Feel free to browse around the documentation. If you are in contact with any vendors who may be interested please point them to the documentation as well. The more these features are supported the better for everyone.
Here is a quick note to let you know HP is officially dropping support for their cfront based C++ compiler. If you are still using this compiler it is time to start thinking about an upgrade plan.
You can find the official information on HP's web site - http://www.hp.com/esy/lang/cpp/cxx.html#notice Here is a small quote from their announcement:
The support period for HP C++ (cfront) will end on August 1, 2001. During this support period, customers who have support contracts for HP C++ will continue to receive support assistance from the HP Response Center. HP C++ (cfront) will be supported on HP-UX 10.01, 10.10, 10.20 and 11.0 during the support period.
IONA's patch 38 to Orbix 3.0.1 fixes a problem some people have encountered when running the IDL compiler on HP-UX under nmake. The problem does not seem to come up when running the IDL compiler from the command line, so it is a bit confusing. Patch 38 fixes the following error:
/usr/lib/dld.sl: Unresolved symbol: _SYSTEM_ID (data) from /usr/lib/libc.2 /usr/lib/dld.sl: Unresolved module for symbol: _memset (code) from /usr/lib/libc.2 ksh: 17086 Abort(coredump)
You can visit IONA's update support site at http://www.iona.com/support/update/.
In previous issues we talked about building java code and creating jar files. Now lets look at building java code which is generated from IDL files. This will cover both the .idl to .java conversion and compiling the generated .java file to .class files. This can be tricky because it is generally unknown at build time what .java files will be created by the IDL compiler. So in a sense we want to blindly compile all the generated java code without knowing the filenames, but we also want to provide some level of build-avoidance so all the files are not recompiled during incremental builds.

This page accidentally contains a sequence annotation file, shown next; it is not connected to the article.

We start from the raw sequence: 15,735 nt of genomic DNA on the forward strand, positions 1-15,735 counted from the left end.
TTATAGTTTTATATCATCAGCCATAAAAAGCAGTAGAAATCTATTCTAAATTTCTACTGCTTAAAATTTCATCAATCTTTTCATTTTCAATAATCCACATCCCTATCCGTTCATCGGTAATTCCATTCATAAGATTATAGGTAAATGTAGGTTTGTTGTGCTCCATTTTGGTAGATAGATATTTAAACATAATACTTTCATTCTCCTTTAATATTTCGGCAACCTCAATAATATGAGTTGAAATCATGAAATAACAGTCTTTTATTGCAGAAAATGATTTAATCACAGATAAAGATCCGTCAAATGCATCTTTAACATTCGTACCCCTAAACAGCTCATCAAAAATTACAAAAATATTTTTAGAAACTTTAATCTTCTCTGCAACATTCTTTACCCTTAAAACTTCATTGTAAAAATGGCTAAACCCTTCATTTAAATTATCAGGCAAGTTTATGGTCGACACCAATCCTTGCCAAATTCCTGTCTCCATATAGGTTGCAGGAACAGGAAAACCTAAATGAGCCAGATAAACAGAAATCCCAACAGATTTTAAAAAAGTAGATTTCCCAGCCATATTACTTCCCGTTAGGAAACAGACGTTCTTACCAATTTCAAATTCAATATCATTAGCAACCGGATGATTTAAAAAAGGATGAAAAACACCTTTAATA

Here are some rules for building java code from IDL source. Download at least rules.mk, the others may be downloaded or just used as reference examples.
- rules.mk - Contains the rules to make java code from .idl files and to compile the resulting java code.
- idl.mk - Example makefile that generates java code from .idl files.
- java.mk - Example makefile that compiles the generated java code.
- Makefile - Example makefile that calls ild.mk and java.mk.
These rules are being used by a few projects now. There have been some changes due to feedback from one of the users (thanks!) so even if you are already using rules from us you might want to check out the latest version here.
Everything should be fairly generic. Slight adjustments to some variables and the .SOURCE.class settings may be necessary.
The :JIDL: operator is used to generate java code from the .idl files.
:JIDL: a.idl b.idl c.idl
The :JAVAPKG: operator is used to compile the java packages generated by :JIDL:.
<class_directory> :JAVAPKG: <source_root_directory> ie: $(VROOT)/class :JAVAPKG: com/lucent/stc
The <class_directory> is the root of the directory where the .class files are written by the javac compiler (by using the -d javac flag). The <source_root_directory> is the root of the directory containing the java source packages, where the IDL compiler output the source. nmake will recursively build each package (directory) underneath the specified source root. Or you can specify specific package directories to build only those packages or to force some build order. Basically :JAVAPKG: recursively finds all the .java files under the specified source root directory (RHS), and passes a directory worth of files to javac in one call to compile the whole package at once. This was written to handle the IDL generated files because it is unknown at build time exactly what files will be generated. But this could also be used to compile hand-written java code or a mixture of both.